Speech On Religious and Cultural Discriminations
By Backar Sesay, Secretary General, Action Star Youth Club (ASYC)
Mr. Chairman, His lordship the Mayor of Kenema Municipality, representatives of: line Ministries, Chiefdom and District Councils, Political Parties, Religious and Traditional Authorities, Security Personnel, the Press, distinguished guest, good morning ladies and gentlemen!
On behalf of the Action Star Youth Club, I’m delighted to be given the opportunity to speak on religious and cultural discrimination, which is one of the main themes of this symposium.
As we all aware, religion and culture are two different things in many modern communities, but in post war Sierra Leone where religious philosophies have rapidly consumed our natural cultures and traditions over the years, most cultural norms can no longer worth their values without blending them with religion. Similarly, culture and traditions are generally associated with ethnicity and tribes. I will therefore limit my discussions only to the negative impacts of and solutions to religious and cultural discriminations in this country.
Everyone of us knows that religion and culture are playing very important roles in our private and collective lives. While religion serves as the indelible link between man and God, culture symbolizes our heritage and true identities. So the two are very important aspects of every man’s life regardless racial and ethnic denominations. Religion and culture are the most powerful things that can unite people together in pursuance of one common goal. Some people can even sacrifice their lives in defense of their religion and culture without any hesitation.
However, religion and culture can also become the most destructive weapons on earth if practiced wrongly.
Whenever talking about religion and culture in post war Sierra Leone, many intellectuals usually refer to the few instances of inter-ethnic and Muslim/Christian marriages as signs of religious and cultural tolerance in the country. Yes, it’s true that some Sierra Leoneans are religiously and culturally tolerant. But when looked at the scenario from human right and democratic points of view, we should ask ourselves how many Sierra Leonean youths are allowed by their parents to freely practice religions different from that of the parents? How many Sierra Leonean youths are allowed to marry their desired husbands and wives without direct interference of their parents based on religious and cultural norms? How many young Christians are allowed to marry Muslims without forcing the woman to give up her own faith? How many youths are allowed to roam free without being forcefully initiated into secret societies that contribute little or nothing to their future? How many women are forced by traditional and religious norms to say “sorry” to their husbands as simple settlement methods of cases in which men were out-rightly wrong? How many girls are passing WASSCE without being coerced by their parents into calabash marriages while male members of the same family pursues to university based on the grounds that women are best useful as house wives and child bearers?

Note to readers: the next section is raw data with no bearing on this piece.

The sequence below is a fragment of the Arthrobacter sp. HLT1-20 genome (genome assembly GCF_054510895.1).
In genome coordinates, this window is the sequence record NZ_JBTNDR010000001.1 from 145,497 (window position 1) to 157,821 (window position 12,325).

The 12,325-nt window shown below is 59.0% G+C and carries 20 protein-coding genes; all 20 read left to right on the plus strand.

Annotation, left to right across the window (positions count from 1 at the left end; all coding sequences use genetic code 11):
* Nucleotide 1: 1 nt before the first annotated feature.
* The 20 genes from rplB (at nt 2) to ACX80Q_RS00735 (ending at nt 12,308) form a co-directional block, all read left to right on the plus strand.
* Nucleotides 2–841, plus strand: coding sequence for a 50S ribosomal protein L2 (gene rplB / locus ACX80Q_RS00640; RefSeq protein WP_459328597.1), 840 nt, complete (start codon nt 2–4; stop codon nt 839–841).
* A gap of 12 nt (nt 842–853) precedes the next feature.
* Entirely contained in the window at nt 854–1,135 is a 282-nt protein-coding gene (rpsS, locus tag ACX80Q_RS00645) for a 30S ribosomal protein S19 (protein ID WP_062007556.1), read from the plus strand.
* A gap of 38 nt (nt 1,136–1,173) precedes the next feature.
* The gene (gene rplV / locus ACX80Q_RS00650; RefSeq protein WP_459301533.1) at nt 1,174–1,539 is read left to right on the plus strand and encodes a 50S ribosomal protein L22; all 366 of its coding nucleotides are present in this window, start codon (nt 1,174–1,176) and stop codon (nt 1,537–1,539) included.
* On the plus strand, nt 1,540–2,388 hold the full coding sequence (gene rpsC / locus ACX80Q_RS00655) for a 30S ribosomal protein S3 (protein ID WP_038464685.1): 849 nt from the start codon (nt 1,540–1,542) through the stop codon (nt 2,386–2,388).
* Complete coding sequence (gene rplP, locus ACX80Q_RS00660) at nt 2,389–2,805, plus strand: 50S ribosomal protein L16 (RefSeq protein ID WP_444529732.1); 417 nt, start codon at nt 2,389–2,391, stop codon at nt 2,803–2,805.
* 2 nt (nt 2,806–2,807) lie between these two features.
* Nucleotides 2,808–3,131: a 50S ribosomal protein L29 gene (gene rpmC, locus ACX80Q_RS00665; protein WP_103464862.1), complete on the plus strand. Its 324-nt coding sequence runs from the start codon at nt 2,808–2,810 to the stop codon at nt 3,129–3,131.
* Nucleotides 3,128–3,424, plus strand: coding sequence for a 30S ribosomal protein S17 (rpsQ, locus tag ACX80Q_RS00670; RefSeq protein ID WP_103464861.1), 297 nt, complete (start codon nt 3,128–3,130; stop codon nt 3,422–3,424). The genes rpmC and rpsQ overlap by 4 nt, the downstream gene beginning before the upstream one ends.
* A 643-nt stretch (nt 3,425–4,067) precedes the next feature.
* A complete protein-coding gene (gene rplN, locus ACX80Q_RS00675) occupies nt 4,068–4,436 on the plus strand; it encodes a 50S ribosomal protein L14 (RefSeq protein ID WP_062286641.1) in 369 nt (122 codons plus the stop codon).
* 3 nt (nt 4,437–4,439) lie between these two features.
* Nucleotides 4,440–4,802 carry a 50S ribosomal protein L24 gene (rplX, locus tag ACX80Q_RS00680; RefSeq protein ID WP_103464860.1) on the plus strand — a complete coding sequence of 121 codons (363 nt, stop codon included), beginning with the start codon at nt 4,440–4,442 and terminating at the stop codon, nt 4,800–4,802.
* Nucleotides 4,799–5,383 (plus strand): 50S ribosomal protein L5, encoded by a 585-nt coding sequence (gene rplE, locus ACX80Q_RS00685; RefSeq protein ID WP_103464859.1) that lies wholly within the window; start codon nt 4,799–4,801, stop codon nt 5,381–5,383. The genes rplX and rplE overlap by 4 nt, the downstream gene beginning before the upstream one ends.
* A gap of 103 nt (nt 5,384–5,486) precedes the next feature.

Ladies and gentlemen, the above are all negative impacts of religious and cultural discriminations hence they are influenced by culture, religion and traditions.
In order to salvage the situation and to save (we) the young generation from deliberate human right violations, I hereby take this opportunity to request decision makers, religious and traditional authorities to recognize articles 1, 16 and 18 of the Universal Declaration of Human Right which took place on 10th December 1948 in Paris, as the best solutions. I quote:
Article 1: “All human beings are born free and equal in dignity and rights. They are endowed with reason and conscience and should act towards one another in a spirit of brotherhood”.
Article 16: “Men and women of full age, without any limitation due to race, nationality or religion, have the right to marry and to found a family. They are entitled to equal rights as to marriage, during marriage and at its dissolution. Marriage shall be entered into only with the free and full consent of the intending spouses”.
Article 18: “Everyone has the right to freedom of thought, conscience and religion; this right includes freedom to change his religion or belief, and freedom, either alone or in community with others and in public or private, to manifest his religion or belief in teaching, practice, worship and observance”.
Finally, ladies and gentlemen, I would like on behalf of the Action Star Youth Club and all other direct or indirect beneficiaries of this project, to seize this opportunity to thank you all for your audience.
I’m Backar Sesay,
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